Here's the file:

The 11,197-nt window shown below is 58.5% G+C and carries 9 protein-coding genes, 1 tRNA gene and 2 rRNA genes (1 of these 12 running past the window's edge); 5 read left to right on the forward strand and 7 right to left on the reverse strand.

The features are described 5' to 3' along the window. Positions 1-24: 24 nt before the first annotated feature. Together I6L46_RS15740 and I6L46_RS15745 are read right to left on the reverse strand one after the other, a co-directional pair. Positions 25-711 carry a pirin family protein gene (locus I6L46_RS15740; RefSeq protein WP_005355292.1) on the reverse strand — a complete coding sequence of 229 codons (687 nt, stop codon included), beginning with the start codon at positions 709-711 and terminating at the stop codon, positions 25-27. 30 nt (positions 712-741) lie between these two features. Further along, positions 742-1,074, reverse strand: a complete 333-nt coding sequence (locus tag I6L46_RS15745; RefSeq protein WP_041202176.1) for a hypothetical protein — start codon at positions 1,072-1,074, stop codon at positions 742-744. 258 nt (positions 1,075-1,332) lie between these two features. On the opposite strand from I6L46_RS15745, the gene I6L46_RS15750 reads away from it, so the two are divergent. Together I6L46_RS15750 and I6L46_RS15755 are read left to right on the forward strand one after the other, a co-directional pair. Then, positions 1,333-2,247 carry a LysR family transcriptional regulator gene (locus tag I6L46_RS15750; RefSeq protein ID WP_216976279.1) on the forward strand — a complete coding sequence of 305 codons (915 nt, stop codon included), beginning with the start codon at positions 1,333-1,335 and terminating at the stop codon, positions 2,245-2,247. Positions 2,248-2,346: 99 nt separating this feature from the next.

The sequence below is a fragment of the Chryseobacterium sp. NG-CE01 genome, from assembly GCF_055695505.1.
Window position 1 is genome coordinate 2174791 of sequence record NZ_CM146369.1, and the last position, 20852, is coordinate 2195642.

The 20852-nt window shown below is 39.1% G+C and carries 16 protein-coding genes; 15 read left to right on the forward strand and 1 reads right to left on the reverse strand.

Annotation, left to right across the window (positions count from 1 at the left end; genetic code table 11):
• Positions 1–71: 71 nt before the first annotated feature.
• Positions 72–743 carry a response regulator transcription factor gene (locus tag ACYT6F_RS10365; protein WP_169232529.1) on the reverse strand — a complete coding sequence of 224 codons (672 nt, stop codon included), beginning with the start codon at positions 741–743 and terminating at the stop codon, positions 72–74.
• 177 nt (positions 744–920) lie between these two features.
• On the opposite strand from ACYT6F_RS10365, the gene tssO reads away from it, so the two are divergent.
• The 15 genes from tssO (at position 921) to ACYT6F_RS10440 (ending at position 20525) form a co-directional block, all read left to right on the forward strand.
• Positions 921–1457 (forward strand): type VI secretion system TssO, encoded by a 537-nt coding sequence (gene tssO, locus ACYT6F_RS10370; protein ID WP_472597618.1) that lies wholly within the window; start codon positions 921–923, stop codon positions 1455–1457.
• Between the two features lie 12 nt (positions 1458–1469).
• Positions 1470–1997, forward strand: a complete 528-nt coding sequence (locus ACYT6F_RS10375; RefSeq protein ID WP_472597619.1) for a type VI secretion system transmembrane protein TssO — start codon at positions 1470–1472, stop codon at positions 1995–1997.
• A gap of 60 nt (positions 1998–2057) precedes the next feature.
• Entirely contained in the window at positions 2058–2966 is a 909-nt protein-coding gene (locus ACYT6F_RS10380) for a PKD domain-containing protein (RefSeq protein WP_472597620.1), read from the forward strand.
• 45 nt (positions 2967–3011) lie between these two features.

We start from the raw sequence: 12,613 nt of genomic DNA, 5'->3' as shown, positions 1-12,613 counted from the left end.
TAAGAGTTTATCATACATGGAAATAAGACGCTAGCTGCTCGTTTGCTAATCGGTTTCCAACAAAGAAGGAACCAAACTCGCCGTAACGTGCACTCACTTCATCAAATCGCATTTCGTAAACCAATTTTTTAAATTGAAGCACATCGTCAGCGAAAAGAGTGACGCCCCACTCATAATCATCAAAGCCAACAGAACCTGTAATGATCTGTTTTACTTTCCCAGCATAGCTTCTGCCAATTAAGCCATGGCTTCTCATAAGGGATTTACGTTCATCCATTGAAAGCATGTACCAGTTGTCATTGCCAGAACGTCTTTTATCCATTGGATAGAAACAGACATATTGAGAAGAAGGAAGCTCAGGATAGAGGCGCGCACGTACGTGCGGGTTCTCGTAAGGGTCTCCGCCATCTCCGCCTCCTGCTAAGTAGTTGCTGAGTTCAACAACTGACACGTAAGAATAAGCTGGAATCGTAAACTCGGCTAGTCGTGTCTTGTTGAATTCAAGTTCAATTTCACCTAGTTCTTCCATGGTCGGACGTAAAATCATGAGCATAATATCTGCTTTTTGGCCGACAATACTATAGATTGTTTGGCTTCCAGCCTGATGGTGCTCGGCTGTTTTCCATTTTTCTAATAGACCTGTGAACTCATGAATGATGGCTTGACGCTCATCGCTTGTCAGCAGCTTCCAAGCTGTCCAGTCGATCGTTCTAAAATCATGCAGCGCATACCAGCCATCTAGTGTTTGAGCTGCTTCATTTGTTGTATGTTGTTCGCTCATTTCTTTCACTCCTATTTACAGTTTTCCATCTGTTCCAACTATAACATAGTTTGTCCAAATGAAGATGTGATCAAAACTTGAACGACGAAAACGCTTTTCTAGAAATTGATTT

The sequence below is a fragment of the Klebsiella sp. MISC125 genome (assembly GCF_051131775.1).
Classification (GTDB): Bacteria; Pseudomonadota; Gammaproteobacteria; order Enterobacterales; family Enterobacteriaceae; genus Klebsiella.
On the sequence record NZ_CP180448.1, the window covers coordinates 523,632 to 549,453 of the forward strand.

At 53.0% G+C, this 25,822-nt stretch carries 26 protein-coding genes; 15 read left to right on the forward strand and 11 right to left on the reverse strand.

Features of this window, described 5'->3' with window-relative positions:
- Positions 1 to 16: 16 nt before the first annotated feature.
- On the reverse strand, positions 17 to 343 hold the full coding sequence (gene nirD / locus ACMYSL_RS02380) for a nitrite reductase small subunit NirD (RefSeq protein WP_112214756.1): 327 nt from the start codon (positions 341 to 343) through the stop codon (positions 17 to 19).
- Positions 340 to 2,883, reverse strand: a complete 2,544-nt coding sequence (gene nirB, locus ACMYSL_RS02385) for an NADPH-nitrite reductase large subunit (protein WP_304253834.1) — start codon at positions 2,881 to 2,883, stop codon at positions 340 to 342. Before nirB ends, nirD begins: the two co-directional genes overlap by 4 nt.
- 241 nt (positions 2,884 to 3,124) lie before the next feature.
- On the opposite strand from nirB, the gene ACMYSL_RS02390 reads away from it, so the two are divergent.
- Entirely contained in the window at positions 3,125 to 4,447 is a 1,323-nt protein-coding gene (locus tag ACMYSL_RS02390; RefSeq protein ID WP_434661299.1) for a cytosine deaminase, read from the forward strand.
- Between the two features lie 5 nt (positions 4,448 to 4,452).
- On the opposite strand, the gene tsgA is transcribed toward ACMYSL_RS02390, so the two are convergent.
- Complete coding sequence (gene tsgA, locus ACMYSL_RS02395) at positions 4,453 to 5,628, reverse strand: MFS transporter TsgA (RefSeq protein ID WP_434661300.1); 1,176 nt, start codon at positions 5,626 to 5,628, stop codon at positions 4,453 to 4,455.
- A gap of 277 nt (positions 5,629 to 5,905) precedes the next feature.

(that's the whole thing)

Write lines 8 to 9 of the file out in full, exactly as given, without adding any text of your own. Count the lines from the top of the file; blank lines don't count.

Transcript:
• Positions 72–743 carry a response regulator transcription factor gene (locus tag ACYT6F_RS10365; protein WP_169232529.1) on the reverse strand — a complete coding sequence of 224 codons (672 nt, stop codon included), beginning with the start codon at positions 741–743 and terminating at the stop codon, positions 72–74.
• 177 nt (positions 744–920) lie between these two features.